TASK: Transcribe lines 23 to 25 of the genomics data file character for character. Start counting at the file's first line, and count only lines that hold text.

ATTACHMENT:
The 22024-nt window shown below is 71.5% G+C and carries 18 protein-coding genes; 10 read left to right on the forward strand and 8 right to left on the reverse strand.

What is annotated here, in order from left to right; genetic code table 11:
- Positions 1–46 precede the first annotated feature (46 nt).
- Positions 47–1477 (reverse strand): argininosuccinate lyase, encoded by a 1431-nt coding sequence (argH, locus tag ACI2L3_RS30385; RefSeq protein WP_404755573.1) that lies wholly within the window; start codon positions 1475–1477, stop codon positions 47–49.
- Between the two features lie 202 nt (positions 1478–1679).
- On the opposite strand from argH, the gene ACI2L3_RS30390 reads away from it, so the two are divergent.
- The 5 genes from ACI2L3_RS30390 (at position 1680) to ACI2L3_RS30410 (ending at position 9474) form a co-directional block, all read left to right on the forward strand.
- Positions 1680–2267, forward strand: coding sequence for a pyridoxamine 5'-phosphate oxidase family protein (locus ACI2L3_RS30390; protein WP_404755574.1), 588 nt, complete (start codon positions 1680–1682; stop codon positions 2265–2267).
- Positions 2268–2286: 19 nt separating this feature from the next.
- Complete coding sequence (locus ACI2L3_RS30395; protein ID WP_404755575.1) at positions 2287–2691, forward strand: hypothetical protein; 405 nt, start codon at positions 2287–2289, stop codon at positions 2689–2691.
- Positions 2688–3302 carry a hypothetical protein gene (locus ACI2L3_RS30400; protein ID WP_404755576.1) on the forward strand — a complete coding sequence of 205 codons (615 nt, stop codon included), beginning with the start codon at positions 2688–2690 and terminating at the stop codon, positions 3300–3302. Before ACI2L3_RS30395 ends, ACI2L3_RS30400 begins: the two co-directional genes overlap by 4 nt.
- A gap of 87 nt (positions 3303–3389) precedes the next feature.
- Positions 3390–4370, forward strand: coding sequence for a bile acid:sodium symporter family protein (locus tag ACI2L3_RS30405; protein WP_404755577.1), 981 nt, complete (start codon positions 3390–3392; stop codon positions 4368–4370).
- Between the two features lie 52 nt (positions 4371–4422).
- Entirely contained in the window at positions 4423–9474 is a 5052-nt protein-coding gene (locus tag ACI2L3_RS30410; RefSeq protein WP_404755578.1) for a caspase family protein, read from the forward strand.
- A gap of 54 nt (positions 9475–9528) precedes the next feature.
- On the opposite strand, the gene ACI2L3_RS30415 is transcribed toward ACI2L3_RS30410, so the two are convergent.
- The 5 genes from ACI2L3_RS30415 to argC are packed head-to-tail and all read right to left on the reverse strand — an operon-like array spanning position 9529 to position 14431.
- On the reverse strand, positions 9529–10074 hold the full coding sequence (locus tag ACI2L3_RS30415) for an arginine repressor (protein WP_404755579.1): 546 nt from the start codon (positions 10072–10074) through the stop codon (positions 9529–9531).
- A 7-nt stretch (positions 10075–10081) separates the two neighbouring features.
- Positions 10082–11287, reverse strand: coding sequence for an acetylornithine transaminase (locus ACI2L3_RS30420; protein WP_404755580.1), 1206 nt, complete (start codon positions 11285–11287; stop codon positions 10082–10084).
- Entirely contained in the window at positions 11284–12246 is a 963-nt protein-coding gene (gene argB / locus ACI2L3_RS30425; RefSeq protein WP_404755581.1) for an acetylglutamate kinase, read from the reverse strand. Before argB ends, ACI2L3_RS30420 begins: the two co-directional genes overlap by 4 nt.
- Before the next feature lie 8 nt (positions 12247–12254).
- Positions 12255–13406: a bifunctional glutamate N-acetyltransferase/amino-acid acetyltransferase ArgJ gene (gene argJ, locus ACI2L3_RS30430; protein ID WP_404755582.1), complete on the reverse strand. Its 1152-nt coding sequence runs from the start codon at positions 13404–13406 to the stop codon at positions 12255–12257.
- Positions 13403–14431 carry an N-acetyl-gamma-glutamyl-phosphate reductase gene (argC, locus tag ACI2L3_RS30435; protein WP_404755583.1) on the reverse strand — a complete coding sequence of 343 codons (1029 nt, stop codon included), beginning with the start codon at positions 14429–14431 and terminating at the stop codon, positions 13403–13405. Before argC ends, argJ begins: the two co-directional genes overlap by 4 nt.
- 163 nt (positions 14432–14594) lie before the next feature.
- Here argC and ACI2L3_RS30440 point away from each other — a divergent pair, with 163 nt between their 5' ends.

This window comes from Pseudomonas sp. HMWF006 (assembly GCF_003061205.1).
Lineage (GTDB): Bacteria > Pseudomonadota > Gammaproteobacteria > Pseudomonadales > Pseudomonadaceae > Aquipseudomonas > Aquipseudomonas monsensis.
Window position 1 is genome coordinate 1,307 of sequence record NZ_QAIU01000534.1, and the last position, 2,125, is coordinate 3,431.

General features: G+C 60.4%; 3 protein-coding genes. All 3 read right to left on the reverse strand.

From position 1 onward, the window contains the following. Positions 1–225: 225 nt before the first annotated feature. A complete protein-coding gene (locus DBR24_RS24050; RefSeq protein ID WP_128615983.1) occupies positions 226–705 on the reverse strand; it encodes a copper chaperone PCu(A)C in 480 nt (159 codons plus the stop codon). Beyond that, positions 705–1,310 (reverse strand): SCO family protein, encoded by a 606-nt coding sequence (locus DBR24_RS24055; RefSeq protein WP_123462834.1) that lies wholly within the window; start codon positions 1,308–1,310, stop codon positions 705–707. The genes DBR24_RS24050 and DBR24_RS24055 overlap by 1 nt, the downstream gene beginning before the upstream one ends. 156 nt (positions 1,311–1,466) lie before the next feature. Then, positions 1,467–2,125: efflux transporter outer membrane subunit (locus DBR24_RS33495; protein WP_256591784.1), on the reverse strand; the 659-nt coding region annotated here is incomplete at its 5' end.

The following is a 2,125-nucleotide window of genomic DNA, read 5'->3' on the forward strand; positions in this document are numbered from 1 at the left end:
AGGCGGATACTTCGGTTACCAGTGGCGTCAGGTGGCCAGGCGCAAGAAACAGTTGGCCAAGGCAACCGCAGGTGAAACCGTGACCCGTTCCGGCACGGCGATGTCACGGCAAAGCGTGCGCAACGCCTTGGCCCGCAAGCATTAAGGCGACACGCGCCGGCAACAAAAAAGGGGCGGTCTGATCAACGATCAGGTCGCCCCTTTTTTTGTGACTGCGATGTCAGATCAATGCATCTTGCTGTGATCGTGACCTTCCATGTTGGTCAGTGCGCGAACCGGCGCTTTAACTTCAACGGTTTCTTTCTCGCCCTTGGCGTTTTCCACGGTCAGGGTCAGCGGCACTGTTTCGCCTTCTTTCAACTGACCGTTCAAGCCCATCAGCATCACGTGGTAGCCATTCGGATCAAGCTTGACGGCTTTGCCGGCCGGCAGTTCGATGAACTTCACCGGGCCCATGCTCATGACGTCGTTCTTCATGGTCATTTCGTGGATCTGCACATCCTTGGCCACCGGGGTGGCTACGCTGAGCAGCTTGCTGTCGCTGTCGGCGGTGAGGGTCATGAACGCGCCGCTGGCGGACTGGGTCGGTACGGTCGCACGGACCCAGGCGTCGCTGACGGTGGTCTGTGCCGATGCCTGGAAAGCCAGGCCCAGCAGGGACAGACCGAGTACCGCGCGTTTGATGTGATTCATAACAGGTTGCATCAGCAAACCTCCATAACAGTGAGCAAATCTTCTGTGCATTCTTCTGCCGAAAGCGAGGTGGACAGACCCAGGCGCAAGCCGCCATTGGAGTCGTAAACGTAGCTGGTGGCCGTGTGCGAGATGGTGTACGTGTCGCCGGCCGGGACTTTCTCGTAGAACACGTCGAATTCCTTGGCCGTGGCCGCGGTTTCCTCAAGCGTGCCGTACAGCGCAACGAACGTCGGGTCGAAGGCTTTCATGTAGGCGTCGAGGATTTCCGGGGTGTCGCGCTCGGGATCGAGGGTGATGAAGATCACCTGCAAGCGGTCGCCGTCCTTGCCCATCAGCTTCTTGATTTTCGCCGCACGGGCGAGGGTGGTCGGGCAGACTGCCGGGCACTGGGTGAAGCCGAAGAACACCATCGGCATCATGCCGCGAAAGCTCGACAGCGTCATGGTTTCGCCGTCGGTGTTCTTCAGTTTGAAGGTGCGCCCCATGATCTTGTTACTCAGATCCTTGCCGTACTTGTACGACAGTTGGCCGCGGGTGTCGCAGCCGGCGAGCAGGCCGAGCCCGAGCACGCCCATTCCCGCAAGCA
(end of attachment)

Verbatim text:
- Before the next feature lie 8 nt (positions 12247–12254).
- Positions 12255–13406: a bifunctional glutamate N-acetyltransferase/amino-acid acetyltransferase ArgJ gene (gene argJ, locus ACI2L3_RS30430; protein ID WP_404755582.1), complete on the reverse strand. Its 1152-nt coding sequence runs from the start codon at positions 13404–13406 to the stop codon at positions 12255–12257.
- Positions 13403–14431 carry an N-acetyl-gamma-glutamyl-phosphate reductase gene (argC, locus tag ACI2L3_RS30435; protein WP_404755583.1) on the reverse strand — a complete coding sequence of 343 codons (1029 nt, stop codon included), beginning with the start codon at positions 14429–14431 and terminating at the stop codon, positions 13403–13405. Before argC ends, argJ begins: the two co-directional genes overlap by 4 nt.